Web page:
A number of others would find completing just five laps to be an unattainable goal. Camile Chard'Homme and Ernst Loof would all fall foul of mechanical troubles and would retire after just two laps. Prince Bira would end up crashing out of the event on the third lap of the race.

Maurice Trintignant, however, would not suffer such early difficulties. If anything, Trintignant was untouchable during the early going. His pace would gradually increase and would put amazing pressure on the rest of the field. Later on, Trintignant would add to the pressure by turning what would be the fastest lap of the race with a time equal to his qualifying effort. Therefore, for anyone who wanted to beat Maurice, they would have to crank out such incredible times and would have to do it lap after lap just to catch up to him, let alone pass him.

Laurent wouldn't give into the pressure. After all of the pedestrian performances throughout the first few races of the season, the car was running well and Laurent was able to stay up near the front lap after lap.

With average speeds running near 94 mph each and every lap, the pressure on the drivers not to make a mistake was great. As the race wore on, and the brakes wore down, it would become much easier to lose concentration, to make a simple error that would lead to great problems. On top of the pressure the drivers were facing each and every lap because of Trintignant's pace, the car would be under even more pressure. And before the race would reach the 15th lap there would be half of the field out of the race. And among the half out, all but two would be the result of a mechanical failure of some kind.

The attrition still wouldn't be over. A couple of laps after Henri Oreiller retired after crashing and suffering from a car fire, the aged Arthur Legat would drop out with mechanical difficulties. A lap later, the field would lose two cars, including Johnny Claes, who would crash his Connaught A-Type. In all, there would only be six cars still circulating the circuit when Trintignant headed around on his final lap.

Powering his way out of the tight La Bouchere hairpin, Trintignant was enjoying a margin of over a minute on Roger Laurent. Laurent had an advantage of his own going around on the final lap. Of course after all of the poor performances, to be 2nd in something of a home grand prix was certainly cause for excitement despite being more than a minute behind Maurice. But the team knew full-well that it needed to make it around before it could celebrate.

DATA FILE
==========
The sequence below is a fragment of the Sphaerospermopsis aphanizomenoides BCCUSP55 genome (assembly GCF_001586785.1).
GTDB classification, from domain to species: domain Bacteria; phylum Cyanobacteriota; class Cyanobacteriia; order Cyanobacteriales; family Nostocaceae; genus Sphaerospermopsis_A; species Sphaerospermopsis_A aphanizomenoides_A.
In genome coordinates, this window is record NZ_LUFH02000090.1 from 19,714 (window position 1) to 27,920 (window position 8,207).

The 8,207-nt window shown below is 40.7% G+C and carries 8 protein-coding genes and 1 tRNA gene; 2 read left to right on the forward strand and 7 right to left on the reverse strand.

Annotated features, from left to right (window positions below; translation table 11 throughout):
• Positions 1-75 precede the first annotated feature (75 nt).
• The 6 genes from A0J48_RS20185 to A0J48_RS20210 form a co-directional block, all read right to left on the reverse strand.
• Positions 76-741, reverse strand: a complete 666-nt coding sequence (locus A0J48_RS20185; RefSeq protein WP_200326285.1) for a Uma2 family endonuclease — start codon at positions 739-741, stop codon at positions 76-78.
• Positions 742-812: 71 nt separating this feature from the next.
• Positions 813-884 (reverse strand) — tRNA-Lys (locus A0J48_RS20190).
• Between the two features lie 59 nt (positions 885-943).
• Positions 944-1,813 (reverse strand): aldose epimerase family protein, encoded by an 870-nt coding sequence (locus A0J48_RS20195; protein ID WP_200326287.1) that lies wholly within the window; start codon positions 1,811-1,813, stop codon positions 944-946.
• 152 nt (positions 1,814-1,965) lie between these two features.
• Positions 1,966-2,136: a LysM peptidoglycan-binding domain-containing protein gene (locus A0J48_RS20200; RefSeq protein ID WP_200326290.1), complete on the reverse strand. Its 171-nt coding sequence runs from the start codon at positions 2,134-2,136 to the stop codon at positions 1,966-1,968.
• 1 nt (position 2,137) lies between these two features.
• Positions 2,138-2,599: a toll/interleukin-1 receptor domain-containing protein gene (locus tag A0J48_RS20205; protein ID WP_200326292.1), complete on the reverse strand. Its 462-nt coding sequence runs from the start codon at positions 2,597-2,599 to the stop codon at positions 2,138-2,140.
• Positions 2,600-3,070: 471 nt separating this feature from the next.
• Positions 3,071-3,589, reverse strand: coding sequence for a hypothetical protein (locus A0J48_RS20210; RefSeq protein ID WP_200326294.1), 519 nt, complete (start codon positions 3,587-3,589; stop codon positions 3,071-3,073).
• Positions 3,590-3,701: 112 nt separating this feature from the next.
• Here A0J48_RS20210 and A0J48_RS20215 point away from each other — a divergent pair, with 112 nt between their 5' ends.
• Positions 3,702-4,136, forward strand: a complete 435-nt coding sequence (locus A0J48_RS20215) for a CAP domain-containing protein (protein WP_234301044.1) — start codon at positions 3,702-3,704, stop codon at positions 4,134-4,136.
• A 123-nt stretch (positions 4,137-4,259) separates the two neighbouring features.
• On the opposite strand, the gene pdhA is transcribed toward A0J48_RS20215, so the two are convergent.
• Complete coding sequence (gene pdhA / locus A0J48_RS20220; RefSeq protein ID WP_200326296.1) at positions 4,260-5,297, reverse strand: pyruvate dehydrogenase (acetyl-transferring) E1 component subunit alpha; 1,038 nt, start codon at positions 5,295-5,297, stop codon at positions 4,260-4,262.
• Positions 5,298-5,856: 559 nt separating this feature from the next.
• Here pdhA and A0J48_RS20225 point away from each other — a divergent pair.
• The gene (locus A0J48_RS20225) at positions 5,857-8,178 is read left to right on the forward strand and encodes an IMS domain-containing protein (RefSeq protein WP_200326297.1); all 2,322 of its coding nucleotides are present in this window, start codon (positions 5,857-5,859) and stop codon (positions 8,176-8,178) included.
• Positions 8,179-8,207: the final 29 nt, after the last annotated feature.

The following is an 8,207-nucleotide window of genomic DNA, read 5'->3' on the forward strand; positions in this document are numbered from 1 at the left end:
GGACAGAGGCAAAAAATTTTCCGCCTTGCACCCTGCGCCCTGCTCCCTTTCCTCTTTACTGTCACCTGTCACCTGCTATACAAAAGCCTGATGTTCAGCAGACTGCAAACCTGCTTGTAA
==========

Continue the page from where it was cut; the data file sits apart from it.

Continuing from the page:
As he had 19 times before, Trintignant looked absolutely flawless coming through the Vidal esses and on toward the finish line. Crossing the line in one hour, twenty-five minutes and fifty-nine seconds, Trintignant would take the victory. It would be a minute and twelve seconds Trintignant would have to wait before Laurent would cross the line to finish in 2nd place. Another minute and sixteen seconds would pass before Fred Wacker completed the podium finishing in 3rd place.

Finally, after basically what was a year of racing, the Ferrari 500 and Ecurie Francorchamps were able to prove just how fast they could be. Not only was this true for the Grand Prix des Frontieres but in single-seater grand prix racing on a whole. After such a stark contrast of a result the question could have been asked, 'Will the rest of the season be different now?'

To find out the answer to the question, Ecurie Francorchamps would head to France toward the end of May. On the 31st, the team would be in Albi, France preparing for a very special 15th Grand Prix de l'Albigeois.

An ancient city filled with history, Albi was as much a blend of art and architecture as it was history and civilizations. While the Romans would come to conquer the Gauls in the final century before the birth of Christ, Albi had been settled long before that. In fact, it is widely believed the first settlements in the area arose during the Bronze Age. Straddling the Tarn River, Albi is a place filled with castles and cathedrals from all different eras and styles. Albi would then be the natural fit for one of the most astounding art museums in the all the world, the Toulouse-Lautrec Museum.

Amidst the millennia of history, art and culture, amidst the beautifully aged architecture from all different periods and styles Albi would become a site for modern grand prix racing. The peaceful, quaint and tranquil setting Albi would then be shattered by the roar and the howl of modern grand prix racing engines.

A stark contrast between the old and the new, the Albi circuit consisted of a street circuit laid out just to the east of the city's center. Amidst the tight city streets modern grand prix cars would blast their way along at some truly incredible speeds. Essentially a triangle in shape, only the run from St. Antoine to St. Juery featured some rather tricky esses. The rest of the circuit consisted of long blasts between hairpin turns. Therefore, the average speeds around the circuit were naturally quite high and created the perfect setting for one of the few races left that would allow the old Formula One cars to come back out and play.